By Brad Dison
In the Fall of 1861, Robert Smalls became the pilot of the CSS Planter, “the most valuable war vessel the Confederates had at Charleston.” Robert, a native of Charleston, South Carolina, had been piloting vessels in Charleston harbor for several years and knew it well.
The Planter was “a high-pressure, side-wheel steamer, 140 feet in length, and about 50 feet beam, and [drew] about five feet of water.” Before the war, the Charleston-built vessel was used to transport up to 1400 bales of cotton per trip. At the outbreak of the Civil War in 1861, the Confederate Navy converted the vessel into a gunboat armed with a 32-pound rifle on its forward deck and a 24-pound howitzer on its aft deck.
The boat’s captain, Charles Relyea, along with his first and second mates, had a habit of sleeping in comfortable beds in homes near the wharf. Pilot Robert Smalls, engineers John Smalls and Alfred Gradine, and crew members Abraham Jackson, Gabriel Turno, William Morrison, Samuel Chisholm, Abraham Allston, and David Jones had to sleep in the cramped quarters aboard the boat.
One night in the spring of 1862, after the captain and first and second mates had gone ashore for the night, one of the crew aboard the Planter, unhappy about their situation, joked that they should defect to the north by running the vessel to the sea. Some of the crew members readily agreed. Robert, the senior most crew member, immediately warned the crew not to discuss the defection while onboard the vessel. Robert suggested that if they wanted to discuss the defection “in sober earnestness,” that they meet at his home in Charleston.
During their clandestine meeting, the entire crew, including Robert, decided that they would defect. Knowing that Robert was born and raised in Charleston, and that he had piloted vessels in the Charleston harbor for several years, the crew left the plan entirely up to Robert. They agreed to follow Robert’s orders without question, to be ready at a moment’s notice, and swore to absolute secrecy. All of the men knew that if they were caught trying to defect, or even discussing defection in the prized boat, they would surely be hung.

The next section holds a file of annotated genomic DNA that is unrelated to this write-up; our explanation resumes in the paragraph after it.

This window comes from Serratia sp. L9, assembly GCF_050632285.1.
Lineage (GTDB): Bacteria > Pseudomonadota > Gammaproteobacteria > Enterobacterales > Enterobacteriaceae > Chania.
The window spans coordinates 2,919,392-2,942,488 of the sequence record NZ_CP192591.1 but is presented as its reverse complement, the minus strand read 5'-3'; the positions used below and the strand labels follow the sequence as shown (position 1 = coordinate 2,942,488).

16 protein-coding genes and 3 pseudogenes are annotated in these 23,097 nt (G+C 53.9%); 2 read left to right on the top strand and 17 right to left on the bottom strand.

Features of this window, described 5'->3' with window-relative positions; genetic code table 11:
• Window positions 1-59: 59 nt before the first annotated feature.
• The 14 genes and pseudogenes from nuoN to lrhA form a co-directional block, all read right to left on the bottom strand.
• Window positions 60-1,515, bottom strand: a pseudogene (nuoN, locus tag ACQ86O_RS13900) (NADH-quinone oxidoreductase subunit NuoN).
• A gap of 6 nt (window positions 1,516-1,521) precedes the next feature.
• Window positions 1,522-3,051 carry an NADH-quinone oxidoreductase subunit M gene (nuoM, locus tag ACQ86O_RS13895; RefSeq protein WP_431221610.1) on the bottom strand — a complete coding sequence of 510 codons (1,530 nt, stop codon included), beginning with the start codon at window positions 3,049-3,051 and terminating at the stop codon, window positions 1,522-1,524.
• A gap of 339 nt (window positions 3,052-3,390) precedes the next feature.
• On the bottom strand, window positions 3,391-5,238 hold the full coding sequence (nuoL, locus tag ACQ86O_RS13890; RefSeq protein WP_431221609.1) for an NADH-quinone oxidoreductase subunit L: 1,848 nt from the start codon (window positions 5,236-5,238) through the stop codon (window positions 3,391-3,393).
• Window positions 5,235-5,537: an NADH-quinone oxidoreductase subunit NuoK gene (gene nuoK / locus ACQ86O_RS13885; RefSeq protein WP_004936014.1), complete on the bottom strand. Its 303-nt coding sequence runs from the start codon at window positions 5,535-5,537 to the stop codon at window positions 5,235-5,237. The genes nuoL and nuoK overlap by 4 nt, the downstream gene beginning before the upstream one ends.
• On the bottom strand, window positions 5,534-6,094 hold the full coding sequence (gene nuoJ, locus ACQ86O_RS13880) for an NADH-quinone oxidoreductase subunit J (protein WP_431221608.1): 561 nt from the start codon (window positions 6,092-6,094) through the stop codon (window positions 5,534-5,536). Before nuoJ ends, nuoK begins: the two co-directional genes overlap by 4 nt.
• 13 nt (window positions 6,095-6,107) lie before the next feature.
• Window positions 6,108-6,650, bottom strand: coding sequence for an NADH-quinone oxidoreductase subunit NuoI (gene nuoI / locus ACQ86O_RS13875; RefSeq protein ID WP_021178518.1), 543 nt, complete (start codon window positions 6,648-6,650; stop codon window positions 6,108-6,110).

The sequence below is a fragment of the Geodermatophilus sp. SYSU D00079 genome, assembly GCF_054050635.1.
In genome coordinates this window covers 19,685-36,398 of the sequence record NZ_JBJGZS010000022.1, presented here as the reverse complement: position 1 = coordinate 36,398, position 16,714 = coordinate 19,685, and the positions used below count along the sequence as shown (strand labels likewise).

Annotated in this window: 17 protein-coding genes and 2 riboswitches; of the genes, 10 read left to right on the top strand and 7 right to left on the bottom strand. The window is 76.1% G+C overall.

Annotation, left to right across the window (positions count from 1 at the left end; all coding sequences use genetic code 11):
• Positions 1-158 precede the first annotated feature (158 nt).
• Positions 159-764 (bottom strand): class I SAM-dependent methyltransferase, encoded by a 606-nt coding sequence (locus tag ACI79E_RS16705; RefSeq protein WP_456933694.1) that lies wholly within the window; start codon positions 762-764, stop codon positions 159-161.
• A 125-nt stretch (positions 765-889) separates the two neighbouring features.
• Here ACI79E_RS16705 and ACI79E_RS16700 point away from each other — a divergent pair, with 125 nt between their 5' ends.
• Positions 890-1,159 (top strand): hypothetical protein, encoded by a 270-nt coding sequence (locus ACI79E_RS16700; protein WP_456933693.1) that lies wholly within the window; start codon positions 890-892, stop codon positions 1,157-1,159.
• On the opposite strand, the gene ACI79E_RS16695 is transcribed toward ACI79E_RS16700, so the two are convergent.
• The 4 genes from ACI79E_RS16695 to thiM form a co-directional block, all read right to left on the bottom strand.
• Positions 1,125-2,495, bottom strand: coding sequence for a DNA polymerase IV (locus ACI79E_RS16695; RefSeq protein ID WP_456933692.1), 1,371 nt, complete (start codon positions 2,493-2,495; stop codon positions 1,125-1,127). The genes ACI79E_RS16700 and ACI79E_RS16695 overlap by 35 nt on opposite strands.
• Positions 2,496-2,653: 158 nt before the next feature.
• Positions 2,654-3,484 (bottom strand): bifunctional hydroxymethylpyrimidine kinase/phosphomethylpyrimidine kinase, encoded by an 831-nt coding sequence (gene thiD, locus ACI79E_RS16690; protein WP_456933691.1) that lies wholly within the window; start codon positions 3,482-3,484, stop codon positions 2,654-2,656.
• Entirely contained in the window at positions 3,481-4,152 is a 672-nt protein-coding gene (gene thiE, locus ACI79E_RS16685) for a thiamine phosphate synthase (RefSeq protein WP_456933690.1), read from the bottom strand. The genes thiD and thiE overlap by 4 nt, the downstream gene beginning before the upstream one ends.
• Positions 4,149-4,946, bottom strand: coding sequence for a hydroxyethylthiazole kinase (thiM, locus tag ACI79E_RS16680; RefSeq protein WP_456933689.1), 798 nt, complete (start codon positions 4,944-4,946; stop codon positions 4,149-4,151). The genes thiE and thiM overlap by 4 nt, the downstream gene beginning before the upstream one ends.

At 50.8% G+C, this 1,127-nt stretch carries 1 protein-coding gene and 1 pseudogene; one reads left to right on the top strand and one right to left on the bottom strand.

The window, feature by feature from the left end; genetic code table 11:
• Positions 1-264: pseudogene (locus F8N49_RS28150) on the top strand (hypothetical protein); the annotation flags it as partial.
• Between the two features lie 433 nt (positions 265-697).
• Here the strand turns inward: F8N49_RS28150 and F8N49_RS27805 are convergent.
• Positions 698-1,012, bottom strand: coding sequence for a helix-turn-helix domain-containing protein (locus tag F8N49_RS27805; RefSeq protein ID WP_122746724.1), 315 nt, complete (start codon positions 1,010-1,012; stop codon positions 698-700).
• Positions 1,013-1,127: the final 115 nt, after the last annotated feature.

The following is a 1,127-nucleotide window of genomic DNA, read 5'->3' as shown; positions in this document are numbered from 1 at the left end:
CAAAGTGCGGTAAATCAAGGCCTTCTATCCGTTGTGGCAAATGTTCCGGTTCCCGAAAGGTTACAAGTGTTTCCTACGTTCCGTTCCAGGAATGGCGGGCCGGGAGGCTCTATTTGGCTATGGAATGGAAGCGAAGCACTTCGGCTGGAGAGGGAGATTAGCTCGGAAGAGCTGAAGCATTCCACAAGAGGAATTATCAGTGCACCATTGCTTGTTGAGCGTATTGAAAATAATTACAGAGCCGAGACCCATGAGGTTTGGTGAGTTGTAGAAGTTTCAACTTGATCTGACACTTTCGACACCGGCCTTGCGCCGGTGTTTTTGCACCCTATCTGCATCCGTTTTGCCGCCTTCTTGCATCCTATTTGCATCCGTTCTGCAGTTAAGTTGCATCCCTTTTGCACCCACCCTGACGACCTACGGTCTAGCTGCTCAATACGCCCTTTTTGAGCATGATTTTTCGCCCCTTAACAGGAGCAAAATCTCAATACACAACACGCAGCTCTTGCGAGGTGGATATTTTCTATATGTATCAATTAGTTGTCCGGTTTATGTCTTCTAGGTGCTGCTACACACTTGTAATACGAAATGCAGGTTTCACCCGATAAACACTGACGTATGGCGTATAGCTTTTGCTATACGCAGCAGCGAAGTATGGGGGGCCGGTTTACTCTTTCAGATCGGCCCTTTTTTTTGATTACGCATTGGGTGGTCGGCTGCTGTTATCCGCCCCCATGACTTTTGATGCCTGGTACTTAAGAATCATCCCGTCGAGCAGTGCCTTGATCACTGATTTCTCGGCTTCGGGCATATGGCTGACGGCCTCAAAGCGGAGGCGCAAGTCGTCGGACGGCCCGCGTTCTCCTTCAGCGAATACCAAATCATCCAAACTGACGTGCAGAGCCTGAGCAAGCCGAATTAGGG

Robert and the other crewmen waited for the right opportunity to defect. Robert hid provisions for the crew members in the hold of the boat. On the night of May 12, 1862, Captain Relyea and his first and second mates went on shore to spend the night. The Planter was scheduled to leave for Fort Ripley on the following morning with supplies for the fort which included a 7-inch rifled gun, an 8-inch columbiad cannon, an 8-inch howitzer cannon, a long 82-pounder cannon, and about 200 rounds of ammunition. This, Robert decided, was the perfect opportunity.
Robert quickly put his secret plan into motion. He sent for his wife and three children, and John Smalls sent for his wife, child, and sister. The rest of the crew members had no family in Charleston. The men secreted the women and children onto the boat and aroused no suspicion. Leaving them in Charleston was not an option because the captain would have arrested them until the crew members returned to face charges. At about 3:00 a.m., the crew lit the fires under the boilers and waited for the pressure to build. Their hearts beat fast as the minutes felt like hours. Finally, steam had built up enough for them to depart and the vessel paddled away from the harbor.
The crew hoped to pass the batteries of Fort Sumter in the cover of darkness, but the tide was against the Planter and the vessel moved slowly through the water. It was fully daylight when the boat neared Fort Sumter. Robert wore clothing which, at a distance, resembled the hat and uniform of the Planter’s captain. As the boat approached the fort, Robert could see the sentinel. He reached for the whistle cord. If the sentinel suspected anything, Robert’s horn blasts would be answered by cannon fire. Otherwise, the sentinel would motion for the boat to continue. Robert gave the usual signal—two long pulls and a jerk at the whistle cord. He watched the sentinel’s every move. To Robert’s relief, the sentinel motioned for the boat to continue.
Robert steered the Planter away from the Confederacy and toward the American ships he knew would be waiting. As the vessel came within sight of the US Navy’s blockading squadron, the crew hoisted the white flag of surrender. US sailors boarded the Planter, learned of their plan to defect, and allowed them to pass through the blockade. The boat then proceeded to Port Royal, via St. Helena Sound and Broad River, and reached the Wabash, the flagship of the US Navy, at 10:00 p.m. The defection was mutually beneficial for the US Navy and the Planters’ crew and its passengers. The US Navy got what they wanted— “the most valuable war vessel the Confederates had at Charleston.” The Planters’ crew and its passengers got what they so desired—their freedom. Robert and the rest of the defectors were slaves.
Source: Fall River Daily Evening News (Fall River, Massachusetts), May 20, 1862, p.2.
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